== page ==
On Thursday 19 September, Careerforce celebrated its 25th anniversary. On this day, back in 1994, it was officially afforded recognition as an Industry Training Organisation for community support services (CSSITO).
Jane Wenman, Careerforce Chief Executive commented that “a lot has happened since, but we are very proud to have supported the training and upskilling of tens of thousands of trainees and apprentices across our sectors”.
“The one thing that hasn’t changed is our fervent belief in, and absolute commitment to workplace-based training, and to improving the health and wellbeing of New Zealanders. We would also like to take this opportunity to acknowledge and applaud the critical role that our employers have played over the last 25 years, and to their dedication and commitment to training.”
Back in 1994, Careerforce started as an organisation of 9 staff in Christchurch, and has now grown to an organisation of 160, working with over 1000 employers nationwide, and presently supporting over 15,000 trainees and apprentices.
Careerforce was first established as Community Support Services ITO (CSSITO) in 1994, with the trading name changing to Careerforce in 2006. It took its current shape as a result of ITO consolidation between 2011 and 2016, including mergers with Social Services ITO (SSITO), Building Service Contractors ITO (BSCITO) and Health Ed Trust (HET).
Fiona Pimm, Board Chair and Board member for the past 9 years also wished to recognise and acknowledge the thousands of employers, and tens of thousands of trainees with whom Careerforce has worked with and supported.
“Many of our trainees and apprentices support some of New Zealand’s most vulnerable people, and their commitment to upskilling is essential to improving both their personal outcomes, and those they are supporting. I would also like to recognise Careerforce’s staff. With the present vocational education reforms, there is a lot of change and uncertainty, but their commitment to supporting better health and wellbeing outcomes has remained unwavering”.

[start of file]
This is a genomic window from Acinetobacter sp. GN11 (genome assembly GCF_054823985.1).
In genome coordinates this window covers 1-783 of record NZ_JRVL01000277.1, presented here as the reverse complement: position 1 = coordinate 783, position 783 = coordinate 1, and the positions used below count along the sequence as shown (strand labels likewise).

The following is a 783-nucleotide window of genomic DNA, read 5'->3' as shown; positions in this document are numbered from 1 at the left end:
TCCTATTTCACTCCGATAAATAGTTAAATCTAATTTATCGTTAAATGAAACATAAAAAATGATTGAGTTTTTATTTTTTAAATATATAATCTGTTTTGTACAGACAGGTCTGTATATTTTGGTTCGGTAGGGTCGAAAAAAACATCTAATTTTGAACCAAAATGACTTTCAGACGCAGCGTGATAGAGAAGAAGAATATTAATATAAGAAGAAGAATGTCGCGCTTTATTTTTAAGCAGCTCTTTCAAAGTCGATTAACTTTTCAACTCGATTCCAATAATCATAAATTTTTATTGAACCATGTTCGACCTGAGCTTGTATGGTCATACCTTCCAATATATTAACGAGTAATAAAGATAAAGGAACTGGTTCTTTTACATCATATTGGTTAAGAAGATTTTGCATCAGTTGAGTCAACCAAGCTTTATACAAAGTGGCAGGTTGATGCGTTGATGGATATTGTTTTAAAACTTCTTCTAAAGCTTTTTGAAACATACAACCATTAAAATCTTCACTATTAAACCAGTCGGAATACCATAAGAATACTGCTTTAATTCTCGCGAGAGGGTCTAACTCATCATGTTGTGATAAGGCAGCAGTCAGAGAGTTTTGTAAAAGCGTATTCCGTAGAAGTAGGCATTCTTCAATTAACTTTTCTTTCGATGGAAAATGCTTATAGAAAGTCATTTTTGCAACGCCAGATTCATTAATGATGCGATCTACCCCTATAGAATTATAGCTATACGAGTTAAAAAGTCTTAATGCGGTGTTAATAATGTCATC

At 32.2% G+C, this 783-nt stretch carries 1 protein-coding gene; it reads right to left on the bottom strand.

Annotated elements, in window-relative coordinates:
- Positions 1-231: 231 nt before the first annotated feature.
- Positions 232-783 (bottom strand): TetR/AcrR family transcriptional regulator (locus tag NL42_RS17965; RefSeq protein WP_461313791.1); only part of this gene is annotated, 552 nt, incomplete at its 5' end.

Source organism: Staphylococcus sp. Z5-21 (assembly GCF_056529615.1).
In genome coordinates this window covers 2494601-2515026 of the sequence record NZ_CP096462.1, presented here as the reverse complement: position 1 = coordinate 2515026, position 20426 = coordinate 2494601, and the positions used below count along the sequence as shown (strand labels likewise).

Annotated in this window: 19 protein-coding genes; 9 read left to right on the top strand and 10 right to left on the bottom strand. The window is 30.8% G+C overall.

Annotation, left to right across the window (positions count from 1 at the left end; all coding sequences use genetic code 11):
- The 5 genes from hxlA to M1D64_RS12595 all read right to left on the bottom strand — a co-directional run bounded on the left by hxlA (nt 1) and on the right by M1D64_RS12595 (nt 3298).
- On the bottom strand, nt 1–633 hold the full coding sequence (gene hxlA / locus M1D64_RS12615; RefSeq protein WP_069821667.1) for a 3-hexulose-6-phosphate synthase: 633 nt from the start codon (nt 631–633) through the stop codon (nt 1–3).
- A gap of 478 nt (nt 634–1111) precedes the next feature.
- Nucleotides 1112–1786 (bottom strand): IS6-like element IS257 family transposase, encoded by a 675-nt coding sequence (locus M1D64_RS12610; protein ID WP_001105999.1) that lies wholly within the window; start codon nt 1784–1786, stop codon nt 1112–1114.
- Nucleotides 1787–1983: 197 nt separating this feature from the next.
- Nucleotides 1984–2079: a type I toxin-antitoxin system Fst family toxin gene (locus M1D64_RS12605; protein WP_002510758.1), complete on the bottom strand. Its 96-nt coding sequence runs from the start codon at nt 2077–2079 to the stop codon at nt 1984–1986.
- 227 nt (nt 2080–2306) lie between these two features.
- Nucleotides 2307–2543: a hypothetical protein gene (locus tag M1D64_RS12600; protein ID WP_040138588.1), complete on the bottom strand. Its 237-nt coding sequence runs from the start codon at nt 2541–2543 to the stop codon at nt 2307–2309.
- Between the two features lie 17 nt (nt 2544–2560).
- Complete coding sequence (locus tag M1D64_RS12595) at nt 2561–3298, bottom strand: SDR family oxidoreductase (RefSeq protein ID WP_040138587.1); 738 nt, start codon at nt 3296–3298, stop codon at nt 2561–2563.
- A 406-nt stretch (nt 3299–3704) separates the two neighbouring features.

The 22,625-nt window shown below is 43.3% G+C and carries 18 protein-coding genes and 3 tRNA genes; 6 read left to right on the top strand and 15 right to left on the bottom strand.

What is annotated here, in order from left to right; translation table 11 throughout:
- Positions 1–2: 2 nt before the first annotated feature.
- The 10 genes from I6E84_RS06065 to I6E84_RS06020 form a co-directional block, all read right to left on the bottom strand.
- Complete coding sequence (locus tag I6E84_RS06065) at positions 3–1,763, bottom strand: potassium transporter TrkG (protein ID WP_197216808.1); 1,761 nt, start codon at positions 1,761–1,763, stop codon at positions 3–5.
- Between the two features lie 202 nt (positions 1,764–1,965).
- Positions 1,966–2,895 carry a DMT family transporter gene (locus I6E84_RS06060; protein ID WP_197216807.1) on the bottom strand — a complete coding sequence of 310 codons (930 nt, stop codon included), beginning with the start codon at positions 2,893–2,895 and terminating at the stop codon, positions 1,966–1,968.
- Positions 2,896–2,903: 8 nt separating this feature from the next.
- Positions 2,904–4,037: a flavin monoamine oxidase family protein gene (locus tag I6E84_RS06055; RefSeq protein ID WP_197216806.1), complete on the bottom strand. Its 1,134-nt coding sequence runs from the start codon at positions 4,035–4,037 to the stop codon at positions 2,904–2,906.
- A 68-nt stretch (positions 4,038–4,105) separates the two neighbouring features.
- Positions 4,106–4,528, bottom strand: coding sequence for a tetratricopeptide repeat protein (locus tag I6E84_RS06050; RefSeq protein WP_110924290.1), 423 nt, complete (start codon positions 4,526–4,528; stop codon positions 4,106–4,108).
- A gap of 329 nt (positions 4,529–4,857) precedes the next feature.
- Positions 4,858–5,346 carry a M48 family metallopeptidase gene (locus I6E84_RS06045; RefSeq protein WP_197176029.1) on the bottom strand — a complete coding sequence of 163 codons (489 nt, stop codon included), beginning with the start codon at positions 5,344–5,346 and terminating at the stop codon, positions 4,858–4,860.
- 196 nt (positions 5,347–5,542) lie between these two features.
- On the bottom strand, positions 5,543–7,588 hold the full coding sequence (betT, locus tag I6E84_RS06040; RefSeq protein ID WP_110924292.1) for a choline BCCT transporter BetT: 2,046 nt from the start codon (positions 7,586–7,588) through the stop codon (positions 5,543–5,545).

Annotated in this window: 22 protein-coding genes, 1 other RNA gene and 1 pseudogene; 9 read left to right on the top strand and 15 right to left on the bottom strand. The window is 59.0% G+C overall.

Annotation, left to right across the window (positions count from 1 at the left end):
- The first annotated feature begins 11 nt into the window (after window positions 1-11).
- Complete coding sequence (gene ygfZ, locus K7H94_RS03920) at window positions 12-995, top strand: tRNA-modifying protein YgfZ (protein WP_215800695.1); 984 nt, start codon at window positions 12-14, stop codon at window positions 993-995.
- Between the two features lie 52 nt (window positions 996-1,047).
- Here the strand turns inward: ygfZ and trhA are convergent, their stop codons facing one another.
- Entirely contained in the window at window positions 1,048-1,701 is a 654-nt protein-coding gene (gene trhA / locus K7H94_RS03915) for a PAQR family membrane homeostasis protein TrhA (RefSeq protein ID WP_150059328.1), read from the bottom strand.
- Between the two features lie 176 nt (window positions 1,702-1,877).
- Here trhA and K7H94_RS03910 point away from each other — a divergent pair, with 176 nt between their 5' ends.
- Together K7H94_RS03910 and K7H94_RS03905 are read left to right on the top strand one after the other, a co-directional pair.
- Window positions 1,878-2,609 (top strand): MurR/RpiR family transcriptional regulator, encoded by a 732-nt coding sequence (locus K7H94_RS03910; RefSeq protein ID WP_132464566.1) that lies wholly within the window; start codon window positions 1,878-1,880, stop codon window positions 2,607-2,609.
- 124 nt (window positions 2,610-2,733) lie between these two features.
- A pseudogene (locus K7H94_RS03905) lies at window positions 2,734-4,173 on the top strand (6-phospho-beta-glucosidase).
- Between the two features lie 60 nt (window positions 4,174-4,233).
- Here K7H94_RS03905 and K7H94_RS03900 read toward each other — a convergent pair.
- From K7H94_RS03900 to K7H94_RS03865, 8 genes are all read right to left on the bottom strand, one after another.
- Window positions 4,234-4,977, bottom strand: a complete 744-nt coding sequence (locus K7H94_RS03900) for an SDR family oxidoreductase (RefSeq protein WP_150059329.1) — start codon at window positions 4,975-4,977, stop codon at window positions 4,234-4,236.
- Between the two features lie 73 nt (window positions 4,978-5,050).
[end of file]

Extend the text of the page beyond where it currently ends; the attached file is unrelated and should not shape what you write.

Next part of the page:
Nurse Maude have worked with Careerforce since 2004, with over 1100 qualifications awarded to their staff over the last 15 years. Lucy Fife, Nurse Maude Learning & Development Manager attributes this longevity down to the partnership approach.
“Careerforce met our needs, and worked with us to develop a programme that suited our workforce,” says Fife. “Our staff are what makes our brand, and ensures we deliver a top-notch service to our clients.”
The reform of vocation education as recently confirmed by Minister Chris Hipkins, will mean that Careerforce won’t get to celebrate another 25 years.
Wenman says they are “naturally disappointed” with what the reforms will mean for ITOs like Careerforce.
“It is an unsettling time of uncertainty for Careerforce staff, and we are very focused on supporting them in whatever way we can. We are hopeful that transition plans can be developed promptly with associated timelines, to provide as much stability as we can, and prevent the potential loss of essential standard-setting and workplace training expertise from the vocational education system.
“We are working closely with officials as reform implementation plans are developed, and remain absolutely committed to ensuring that the workforce development needs of our sectors are championed as the new vocational system takes shape.”